Books by Rabindranath Tagore do not seem to be very prominent these days and I imagine I would not have come to this book if it were not for the sainted San Min bookshop sandwiched between where I am writing this and the Zhongshan Junior High School MRT station. This edition is part of the Collins Classics series that are sold at a reasonable price and contain some prefatory remarks about the life and times of the author and an extensive concluding glossary that presumably incorporates vocabulary from the whole range of books in this series. Having had this opportunity to sample the work of Tagore in this way, I will be happy to seek out a more representative selection of his oeuvre.

Review of Stephen Baxter’s The Massacre of Mankind

The Massacre of Mankind: Sequel to the War of the Worlds

Stephen Baxter

London: Gollancz, 2017

ISBN: 9-781473-205116

455 pp.

As he has demonstrated with his sequel to The Time Machine, the legacy of H.G. Wells, one of the most loved and valued of British science fiction writers (and both fiction and political thought more generally), has been rightfully entrusted to Stephen Baxter. Baxter has established for himself a reputation as not just a prolific, best-selling author but someone who has demonstrated the ability to work in partnership with another author (e.g. Terry Pratchett) and in another writer’s envisioned universe without doing anything to destroy or devalue it. So it is that the front cover proudly notes ‘Authorised by the H.G. Wells estate.’ On the whole, this is a good thing since there is a penchant these days for adding to existing canon in well-respected literature and, plainly, since I ave read and am now reviewing this book, this is something I share to some extent. I imagine that it will not please everyone but, then, nothing ever does.

Presumably, potential readers of this book will be aware of the basic outline of the original, either through the novel, the film, the Orson Welles radio dramatization or just through osmosis via proximity to popular media consumption. The enigmatic Martians prowl the lances and alleyways of southern England in their metal tripods, deploying their murderous heat rays to boil the valiant British resistance. They are halted by the intervention of the common cold but these are creatures who think in the long-term and, a decade later, the two planets reach their conjunction once again and the stars are right for a second round of invasion. The first part of the book shows us some of the original protagonists and how they in real life, so to speak, rather resent the way they were portrayed in the original text. There are a few dozen pages of this and then the dawning realisation that the Martians are going to come back and have another go and then we get what we are waiting for and the monsters reappear on the scene. They have not been idle in the meantime and have come back not just single spies but in battalions sufficient to conquer not just the Home Counties but the entire planet. The action begins around the world and the promised massacre of mankind is made real before our very eyes.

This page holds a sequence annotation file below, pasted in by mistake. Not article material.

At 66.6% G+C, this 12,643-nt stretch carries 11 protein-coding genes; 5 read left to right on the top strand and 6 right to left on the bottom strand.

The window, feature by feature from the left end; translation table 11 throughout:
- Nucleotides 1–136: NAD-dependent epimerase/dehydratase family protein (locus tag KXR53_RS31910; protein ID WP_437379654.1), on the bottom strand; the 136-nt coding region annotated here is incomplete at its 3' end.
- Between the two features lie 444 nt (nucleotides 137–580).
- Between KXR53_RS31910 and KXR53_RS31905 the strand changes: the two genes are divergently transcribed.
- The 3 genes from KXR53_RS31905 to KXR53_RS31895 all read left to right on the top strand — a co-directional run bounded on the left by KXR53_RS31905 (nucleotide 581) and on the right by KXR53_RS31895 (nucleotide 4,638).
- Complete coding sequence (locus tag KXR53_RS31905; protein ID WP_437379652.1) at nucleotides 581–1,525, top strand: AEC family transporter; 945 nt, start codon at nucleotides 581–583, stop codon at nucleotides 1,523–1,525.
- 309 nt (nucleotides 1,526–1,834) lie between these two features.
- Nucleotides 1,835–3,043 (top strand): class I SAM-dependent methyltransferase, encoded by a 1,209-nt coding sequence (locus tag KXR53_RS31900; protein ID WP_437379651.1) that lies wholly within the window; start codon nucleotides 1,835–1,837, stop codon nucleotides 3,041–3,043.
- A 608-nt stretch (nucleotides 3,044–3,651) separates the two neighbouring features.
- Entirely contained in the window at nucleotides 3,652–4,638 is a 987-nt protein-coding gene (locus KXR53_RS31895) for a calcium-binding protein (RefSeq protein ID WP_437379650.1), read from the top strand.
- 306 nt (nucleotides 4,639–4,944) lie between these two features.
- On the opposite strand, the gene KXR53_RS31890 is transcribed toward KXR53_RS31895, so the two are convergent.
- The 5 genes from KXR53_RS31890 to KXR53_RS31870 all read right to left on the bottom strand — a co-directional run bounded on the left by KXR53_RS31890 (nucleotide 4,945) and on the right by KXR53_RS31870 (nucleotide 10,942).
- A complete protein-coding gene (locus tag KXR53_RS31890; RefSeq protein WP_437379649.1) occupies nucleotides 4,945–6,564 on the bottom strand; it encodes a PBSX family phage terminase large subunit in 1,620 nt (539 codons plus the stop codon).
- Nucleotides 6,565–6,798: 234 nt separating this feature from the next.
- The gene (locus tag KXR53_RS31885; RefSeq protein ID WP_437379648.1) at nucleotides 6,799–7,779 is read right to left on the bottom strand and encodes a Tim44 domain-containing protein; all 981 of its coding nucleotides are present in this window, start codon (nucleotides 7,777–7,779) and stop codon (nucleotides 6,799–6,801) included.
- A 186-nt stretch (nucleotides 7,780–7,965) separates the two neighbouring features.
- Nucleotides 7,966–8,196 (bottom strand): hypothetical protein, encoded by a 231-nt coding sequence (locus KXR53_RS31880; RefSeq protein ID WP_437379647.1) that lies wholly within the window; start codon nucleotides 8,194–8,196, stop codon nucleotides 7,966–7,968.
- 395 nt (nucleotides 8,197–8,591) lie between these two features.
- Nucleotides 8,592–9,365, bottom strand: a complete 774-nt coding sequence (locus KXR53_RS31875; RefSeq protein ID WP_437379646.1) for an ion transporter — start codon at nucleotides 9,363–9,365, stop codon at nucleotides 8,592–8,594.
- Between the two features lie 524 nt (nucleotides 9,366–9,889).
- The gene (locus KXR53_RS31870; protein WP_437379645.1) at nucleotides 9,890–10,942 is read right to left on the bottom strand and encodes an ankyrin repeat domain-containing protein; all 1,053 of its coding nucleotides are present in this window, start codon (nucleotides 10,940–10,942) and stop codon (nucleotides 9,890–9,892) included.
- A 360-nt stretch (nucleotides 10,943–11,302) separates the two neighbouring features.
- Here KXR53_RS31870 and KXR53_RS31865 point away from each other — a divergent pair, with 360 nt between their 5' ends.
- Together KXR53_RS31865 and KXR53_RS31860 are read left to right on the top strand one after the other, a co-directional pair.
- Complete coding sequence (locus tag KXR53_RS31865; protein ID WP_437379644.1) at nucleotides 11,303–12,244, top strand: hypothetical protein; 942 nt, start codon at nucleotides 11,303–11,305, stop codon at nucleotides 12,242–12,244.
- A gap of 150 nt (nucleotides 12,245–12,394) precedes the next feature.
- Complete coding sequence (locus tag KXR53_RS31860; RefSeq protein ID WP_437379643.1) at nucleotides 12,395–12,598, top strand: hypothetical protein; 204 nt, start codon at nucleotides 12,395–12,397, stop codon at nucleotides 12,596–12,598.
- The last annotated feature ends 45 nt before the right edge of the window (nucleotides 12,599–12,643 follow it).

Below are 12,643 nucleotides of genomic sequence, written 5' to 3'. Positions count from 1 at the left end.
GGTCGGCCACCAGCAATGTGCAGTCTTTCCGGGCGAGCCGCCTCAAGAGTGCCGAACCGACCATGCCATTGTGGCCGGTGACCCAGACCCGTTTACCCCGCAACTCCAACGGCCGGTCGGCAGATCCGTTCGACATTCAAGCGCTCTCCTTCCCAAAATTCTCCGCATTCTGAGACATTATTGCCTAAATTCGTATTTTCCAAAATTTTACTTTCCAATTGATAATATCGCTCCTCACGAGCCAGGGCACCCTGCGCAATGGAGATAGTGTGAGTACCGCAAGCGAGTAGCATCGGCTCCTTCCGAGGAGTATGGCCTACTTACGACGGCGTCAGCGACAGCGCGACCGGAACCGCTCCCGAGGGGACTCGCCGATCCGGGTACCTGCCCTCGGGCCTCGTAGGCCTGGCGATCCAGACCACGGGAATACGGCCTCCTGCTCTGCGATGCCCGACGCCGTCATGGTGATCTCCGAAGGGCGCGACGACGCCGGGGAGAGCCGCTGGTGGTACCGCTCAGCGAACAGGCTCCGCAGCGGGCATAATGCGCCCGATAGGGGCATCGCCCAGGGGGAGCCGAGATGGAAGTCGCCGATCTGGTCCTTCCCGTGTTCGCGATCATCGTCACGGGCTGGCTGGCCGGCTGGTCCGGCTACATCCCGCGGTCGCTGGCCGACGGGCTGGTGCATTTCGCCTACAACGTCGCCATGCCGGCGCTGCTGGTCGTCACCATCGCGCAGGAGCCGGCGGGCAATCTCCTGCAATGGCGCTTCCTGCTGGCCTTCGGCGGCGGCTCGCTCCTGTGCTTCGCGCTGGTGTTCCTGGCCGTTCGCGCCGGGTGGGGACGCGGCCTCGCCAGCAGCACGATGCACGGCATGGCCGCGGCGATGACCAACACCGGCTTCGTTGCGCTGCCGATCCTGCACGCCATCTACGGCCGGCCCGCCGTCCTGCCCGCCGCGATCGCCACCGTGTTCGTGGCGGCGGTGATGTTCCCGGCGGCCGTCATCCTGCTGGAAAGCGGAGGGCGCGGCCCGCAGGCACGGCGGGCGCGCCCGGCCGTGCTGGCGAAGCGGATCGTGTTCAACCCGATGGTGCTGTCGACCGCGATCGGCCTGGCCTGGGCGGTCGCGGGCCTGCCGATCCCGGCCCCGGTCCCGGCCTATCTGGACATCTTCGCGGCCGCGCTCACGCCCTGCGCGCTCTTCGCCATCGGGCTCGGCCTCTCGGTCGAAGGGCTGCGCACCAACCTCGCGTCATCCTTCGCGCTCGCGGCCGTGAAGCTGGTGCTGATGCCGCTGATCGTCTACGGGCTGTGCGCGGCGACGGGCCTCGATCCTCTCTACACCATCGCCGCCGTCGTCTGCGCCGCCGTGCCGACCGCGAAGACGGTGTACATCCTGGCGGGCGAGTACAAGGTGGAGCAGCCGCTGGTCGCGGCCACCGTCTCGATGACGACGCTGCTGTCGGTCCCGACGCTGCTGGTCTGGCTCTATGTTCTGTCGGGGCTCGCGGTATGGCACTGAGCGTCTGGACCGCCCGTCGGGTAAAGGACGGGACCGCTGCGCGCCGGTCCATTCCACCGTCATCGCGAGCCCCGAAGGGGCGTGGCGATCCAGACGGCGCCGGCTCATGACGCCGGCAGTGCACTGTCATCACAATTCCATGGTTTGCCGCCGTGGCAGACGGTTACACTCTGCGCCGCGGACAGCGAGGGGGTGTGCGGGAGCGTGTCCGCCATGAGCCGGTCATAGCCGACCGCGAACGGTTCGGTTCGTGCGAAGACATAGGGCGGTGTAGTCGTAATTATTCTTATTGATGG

I have read many of Baxter’s books and in none of them has he ever been very good with respect to characterisation and dialogue and, despite doing his best in this case, does it really manage it here. More successful are the attempts to imagine the political and social changes that might have been brought about by the first war (at least to a certain extent: there does not appear to have been any consideration of what might have happened in the numerous European colonies in Africa, Asia and elsewhere and the people living there play next to no part in this text. Not the least of these is the fact that the principal protagonist is a woman who would have found it previously quite difficult to have such ability to move around the plot in the militarised, fascistic society to which Britain has declined. To be honest, it is just as well that we are reminded of her gender from time to time because there is precious little of an intellectual hinterland or consciousness that would jog the reader’s attention.

Stephen Baxter has developed a well-earned reputation as one of Britain’s leading science fiction writers and one who has an interest in long-term social and the long-term of historical evolution. This extensive vision has had to be compromised to some extent because of the nature of this particular project. Nevertheless, there is still much to enjoy here.

 

 

Review of Stephen Baxter’s Xeelee: Vengeance

Xeelee: Vengeance

Stephen Baxter

London: Gollancz, 2018

ISBN: 9-781473-217195

345 pp.